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Hive supports subqueries in FROM clauses and in WHERE clauses of SQL statements. A subquery is a SQL expression that is evaluated and returns a result set. Then that result set is used to evaluate the parent query. The parent query is the outer query that contains the child subquery. Subqueries in WHERE clauses are supported in Hive 0.13 and later. The following example shows a subquery inserted into a WHERE clause:

SELECT state, net_payments
FROM transfer_payments
WHERE transfer_payments.year IN (SELECT year FROM us_census); 

No configuration is required to enable execution of subqueries in Hive. The feature is available by default. However, several restrictions exist for the use of subqueries in WHERE clauses.

Understanding Subqueries in SQL

SQL adheres to syntax rules like any programming language. The syntax governing the use of subqueries in WHERE clauses in SQL depends on the following concepts:

  • Query Predicates and Predicate Operators

    A predicate in SQL is a condition that evaluates to a Boolean value. For example, the predicate in the preceeding example returns true for a row of the transfer_payments table if at least one row exists in the us_census table with the same year as the transfer_payments row. The predicate starts with the first WHERE keyword.

    ... WHERE transfer_payments.year IN (SELECT year FROM us_census); 

    A SQL predicate in a subquery must also contain a predicate operator. Predicate operators specify the relationship tested in a predicate query. For example, the predicate operator in the above example is the IN keyword.

  • Aggregrated and Correlated Queries

    Aggregated queries combine one or more aggregate functions, such as AVG, SUM, and MAX, with the GROUP BY statement to group query results by one or more table columns. In the following example, the AVG aggregate function returns the average salary of all employees in the engineering department grouped by year:

    SELECT year, AVG(salary)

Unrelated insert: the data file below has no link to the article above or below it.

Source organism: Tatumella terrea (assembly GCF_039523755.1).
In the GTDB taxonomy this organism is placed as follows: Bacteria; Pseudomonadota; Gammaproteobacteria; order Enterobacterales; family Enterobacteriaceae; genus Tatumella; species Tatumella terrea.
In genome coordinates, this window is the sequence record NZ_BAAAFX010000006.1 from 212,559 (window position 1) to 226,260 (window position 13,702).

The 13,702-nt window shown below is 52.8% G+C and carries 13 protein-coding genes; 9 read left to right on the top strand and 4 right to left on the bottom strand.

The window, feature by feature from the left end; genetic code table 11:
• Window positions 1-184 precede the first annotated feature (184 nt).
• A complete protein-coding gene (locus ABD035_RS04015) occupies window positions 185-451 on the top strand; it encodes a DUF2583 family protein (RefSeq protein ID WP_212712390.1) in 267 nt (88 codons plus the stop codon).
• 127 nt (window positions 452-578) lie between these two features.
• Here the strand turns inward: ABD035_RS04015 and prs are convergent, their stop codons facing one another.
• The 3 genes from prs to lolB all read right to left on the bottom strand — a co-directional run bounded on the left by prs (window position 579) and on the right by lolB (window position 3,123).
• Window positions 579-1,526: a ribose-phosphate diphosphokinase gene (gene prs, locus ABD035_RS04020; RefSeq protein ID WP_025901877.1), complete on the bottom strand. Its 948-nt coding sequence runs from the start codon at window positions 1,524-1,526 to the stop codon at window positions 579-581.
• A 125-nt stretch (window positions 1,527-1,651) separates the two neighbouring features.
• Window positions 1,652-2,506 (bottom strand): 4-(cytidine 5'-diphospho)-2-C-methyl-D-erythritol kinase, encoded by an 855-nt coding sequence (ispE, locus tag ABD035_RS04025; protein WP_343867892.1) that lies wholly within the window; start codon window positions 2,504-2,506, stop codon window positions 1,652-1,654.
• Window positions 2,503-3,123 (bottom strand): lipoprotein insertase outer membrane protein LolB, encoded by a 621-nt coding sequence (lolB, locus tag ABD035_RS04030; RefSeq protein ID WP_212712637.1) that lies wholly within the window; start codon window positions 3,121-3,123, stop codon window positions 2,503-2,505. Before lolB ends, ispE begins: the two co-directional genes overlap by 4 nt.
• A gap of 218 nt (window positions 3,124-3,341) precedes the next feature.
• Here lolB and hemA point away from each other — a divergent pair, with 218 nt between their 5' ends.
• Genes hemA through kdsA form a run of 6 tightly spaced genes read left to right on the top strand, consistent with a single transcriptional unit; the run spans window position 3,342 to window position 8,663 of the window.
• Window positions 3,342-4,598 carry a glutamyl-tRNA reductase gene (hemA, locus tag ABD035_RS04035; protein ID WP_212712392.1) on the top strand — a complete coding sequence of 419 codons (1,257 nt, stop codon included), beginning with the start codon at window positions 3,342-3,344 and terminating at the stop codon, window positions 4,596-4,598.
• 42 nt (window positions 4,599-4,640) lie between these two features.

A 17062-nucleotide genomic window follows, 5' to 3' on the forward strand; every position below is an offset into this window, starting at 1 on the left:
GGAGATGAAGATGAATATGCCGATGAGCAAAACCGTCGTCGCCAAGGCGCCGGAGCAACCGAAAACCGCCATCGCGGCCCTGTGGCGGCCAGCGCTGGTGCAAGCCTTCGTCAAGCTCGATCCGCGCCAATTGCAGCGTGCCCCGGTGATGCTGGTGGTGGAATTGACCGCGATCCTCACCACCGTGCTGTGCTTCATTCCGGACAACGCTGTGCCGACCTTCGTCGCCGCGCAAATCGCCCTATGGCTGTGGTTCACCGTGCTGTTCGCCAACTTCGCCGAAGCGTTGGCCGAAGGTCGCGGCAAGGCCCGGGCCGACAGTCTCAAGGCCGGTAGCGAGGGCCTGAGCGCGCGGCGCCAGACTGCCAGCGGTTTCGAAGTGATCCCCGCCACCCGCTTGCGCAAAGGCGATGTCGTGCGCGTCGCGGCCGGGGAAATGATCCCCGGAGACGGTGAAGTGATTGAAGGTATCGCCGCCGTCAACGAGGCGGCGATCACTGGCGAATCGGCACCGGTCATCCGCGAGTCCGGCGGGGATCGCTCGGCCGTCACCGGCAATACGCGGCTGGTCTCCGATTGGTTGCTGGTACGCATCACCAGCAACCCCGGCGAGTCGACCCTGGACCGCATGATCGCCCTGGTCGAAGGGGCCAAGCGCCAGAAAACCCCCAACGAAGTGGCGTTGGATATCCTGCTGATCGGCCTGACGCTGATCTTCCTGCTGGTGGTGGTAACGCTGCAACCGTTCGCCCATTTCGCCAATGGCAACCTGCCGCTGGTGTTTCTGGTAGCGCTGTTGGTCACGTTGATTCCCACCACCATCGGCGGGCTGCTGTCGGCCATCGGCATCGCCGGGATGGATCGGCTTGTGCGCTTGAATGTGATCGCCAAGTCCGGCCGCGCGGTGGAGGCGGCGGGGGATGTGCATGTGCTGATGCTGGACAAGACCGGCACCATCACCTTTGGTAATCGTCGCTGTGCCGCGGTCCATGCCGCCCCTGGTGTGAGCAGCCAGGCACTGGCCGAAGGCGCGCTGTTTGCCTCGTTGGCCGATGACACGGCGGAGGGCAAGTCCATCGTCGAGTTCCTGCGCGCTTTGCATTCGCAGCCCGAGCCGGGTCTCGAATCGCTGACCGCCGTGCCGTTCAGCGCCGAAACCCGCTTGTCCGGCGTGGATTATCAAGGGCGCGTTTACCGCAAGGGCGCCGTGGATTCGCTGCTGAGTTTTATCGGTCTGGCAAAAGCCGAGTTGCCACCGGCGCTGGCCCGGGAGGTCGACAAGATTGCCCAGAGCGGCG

FROM Employees
    WHERE department = 'engineering' GROUP BY year 

    The GROUP BY statement may be either explicit or implicit.

    Correlated queries contain a query predicate with the equals (=) operator. One side of the operator must reference at least one column from the parent query and the other side must reference at least one column from the subquery. The following query is a revised and correlated version of the example query that is shown at the beginning of this section. It is a correlated query because one side of the equals predicate operator in the subquery references the state column in the transfer_payments table in the parent query and the other side of the operator references the state column in the us_census table.

    SELECT state, net_payments
    FROM transfer_payments
       (SELECT year 
       FROM us_census 
       WHERE transfer_payments.state = us_census.state); 

    In contrast, an uncorrelated query does not reference any columns in the parent query.

  • Conjuncts and Disjuncts

    A conjunct is equivalent to the AND condition, while a disjunct is the equivalent of the OR condition. The following subquery contains a conjunct:

    ... WHERE transfer_payments.year = "2010" AND us_census.state = "california"

    The following subquery contains a disjunct:

    ... WHERE transfer_payments.year = "2010" OR us_census.state = "california"

Restrictions on Subqueries in WHERE Clauses

Subqueries in WHERE clauses have the following limitations:

  • Subqueries must appear on the right hand side of an expression.

  • Nested subqueries are not supported.

  • Only one subquery expression is allowed for a single query.

  • Subquery predicates must appear as top level conjuncts.

  • Subqueries support four logical operators in query predicates: IN, NOT IN, EXISTS, and NOT EXISTS.

  • The IN and NOT IN logical operators may select only one column in a WHERE clause subquery.

  • The EXISTS and NOT EXISTS operators must have at least one correlated predicate.

  • The left side of a subquery must qualify all references to table columns.

  • References to columns in the parent query are allowed only in the WHERE clause of the subquery.

  • Subquery predicates that reference a column in a parent query must use the equals (=) predicate operator.

  • Subquery predicates may not refer only to columns in the parent query.

  • Correlated subqueries with an implied GROUP BY statement may return only one row.

  • All unqualified references to columns in a subquery must resolve to tables in the subquery.

  • Correlated subqueries cannot contain windowing clauses.